Spies mark exam cheats
Spooks from the National Intelligence Agency (NIA) in South Africa have been drafted in to help ensure the integrity of the country's school-leaving tests and carry out background checks on invigilators and markers.
Nearly half a million pupils recently started sitting the exams, which were last year plagued by fraud last year.
Some of South Africa's nine education departments have called in the services of the NIA, while others have brought in private security companies, or both.
Cheating by 61 teachers in Mpumalanga province last year resulted in an investigation of some 2,000 exam scripts and delayed the release of the results.
The national education department requires all provinces to report on how they are ensuring the integrity of the exams.
Tommy Makhode, ministerial spokesman, said some provinces "indicated that they had entered into security agreements with the NIA". "From what we've seen so far, the system appears to be intact and provinces will continue to be vigilant," he said.
KwaZulu-Natal, which has been free of exam fraud since 1996, is one of the provinces using both the NIA and security companies.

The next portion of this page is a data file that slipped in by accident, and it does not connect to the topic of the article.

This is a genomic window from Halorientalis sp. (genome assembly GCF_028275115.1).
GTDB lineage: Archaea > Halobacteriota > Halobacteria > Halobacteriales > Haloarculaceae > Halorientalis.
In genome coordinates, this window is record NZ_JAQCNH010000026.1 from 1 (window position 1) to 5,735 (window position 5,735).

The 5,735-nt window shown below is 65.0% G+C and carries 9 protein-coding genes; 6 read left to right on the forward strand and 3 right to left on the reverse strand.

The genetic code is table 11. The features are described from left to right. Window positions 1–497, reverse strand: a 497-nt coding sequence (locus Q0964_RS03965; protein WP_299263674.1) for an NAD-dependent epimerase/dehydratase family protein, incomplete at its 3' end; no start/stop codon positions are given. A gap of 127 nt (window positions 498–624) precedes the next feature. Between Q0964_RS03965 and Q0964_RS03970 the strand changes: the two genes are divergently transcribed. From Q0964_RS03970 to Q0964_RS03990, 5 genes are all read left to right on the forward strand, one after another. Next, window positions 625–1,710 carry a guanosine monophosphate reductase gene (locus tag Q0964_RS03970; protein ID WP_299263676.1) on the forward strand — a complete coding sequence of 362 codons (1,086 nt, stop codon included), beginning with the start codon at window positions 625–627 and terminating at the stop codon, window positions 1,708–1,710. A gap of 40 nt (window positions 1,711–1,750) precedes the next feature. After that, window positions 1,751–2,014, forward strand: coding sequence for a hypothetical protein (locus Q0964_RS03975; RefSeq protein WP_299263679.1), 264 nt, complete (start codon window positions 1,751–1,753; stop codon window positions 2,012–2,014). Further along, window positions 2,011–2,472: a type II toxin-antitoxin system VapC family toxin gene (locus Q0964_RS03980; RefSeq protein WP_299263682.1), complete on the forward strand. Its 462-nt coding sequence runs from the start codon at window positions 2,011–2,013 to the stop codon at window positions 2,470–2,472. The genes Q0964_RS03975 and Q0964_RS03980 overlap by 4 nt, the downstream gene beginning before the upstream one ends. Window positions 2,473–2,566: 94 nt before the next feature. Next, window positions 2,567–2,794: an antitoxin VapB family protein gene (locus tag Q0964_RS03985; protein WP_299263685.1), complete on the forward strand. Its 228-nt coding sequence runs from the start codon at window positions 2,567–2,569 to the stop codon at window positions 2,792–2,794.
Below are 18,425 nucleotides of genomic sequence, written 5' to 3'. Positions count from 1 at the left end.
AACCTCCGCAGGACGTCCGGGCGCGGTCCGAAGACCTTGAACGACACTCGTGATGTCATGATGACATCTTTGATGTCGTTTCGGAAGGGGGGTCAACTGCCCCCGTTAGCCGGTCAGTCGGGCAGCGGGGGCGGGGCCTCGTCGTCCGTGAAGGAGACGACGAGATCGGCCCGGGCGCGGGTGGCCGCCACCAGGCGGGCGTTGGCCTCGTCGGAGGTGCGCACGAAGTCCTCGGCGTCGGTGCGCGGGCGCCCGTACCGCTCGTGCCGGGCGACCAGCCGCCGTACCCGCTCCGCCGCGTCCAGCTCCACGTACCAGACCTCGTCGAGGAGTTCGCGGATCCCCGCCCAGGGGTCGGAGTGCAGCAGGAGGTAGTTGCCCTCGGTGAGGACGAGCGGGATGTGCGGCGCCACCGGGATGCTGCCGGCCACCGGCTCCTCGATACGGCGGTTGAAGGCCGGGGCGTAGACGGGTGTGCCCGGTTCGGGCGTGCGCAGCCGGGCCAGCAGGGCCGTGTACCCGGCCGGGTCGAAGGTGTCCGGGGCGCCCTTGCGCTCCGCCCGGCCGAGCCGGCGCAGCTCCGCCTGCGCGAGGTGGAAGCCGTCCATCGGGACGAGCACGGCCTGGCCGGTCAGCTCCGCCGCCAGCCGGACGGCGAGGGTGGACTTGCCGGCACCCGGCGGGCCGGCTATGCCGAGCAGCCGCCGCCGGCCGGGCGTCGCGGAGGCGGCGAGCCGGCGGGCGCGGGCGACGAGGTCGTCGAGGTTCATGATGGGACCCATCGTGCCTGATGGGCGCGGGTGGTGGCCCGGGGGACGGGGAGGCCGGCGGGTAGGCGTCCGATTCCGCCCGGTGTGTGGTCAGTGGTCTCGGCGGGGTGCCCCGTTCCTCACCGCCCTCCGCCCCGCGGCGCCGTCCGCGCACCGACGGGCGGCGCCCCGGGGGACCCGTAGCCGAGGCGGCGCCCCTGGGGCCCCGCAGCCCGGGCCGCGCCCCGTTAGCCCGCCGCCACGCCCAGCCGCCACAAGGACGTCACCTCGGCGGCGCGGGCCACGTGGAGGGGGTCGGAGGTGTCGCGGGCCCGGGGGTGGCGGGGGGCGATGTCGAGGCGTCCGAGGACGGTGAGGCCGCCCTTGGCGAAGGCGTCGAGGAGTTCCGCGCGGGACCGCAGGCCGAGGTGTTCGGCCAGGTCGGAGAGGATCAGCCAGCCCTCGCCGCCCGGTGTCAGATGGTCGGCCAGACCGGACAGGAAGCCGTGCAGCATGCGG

Spooks have conducted background checks on invigilators, moderators and markers and security guards have been delivering papers to schools on the morning they are written.
Several exams in the UK had to be changed last year after 24 GCSE, AS and A-level papers were stolen from Harrow Park tutorial college in north London. Pages from maths and chemistry papers were also passed on to the Daily Mirror.
The Home Office was unable to confirm or deny M15 involvement in exam security. But the Qualifications and Curriculum Authority said it had never met with M15, although it had been in discussions with Scotland Yard.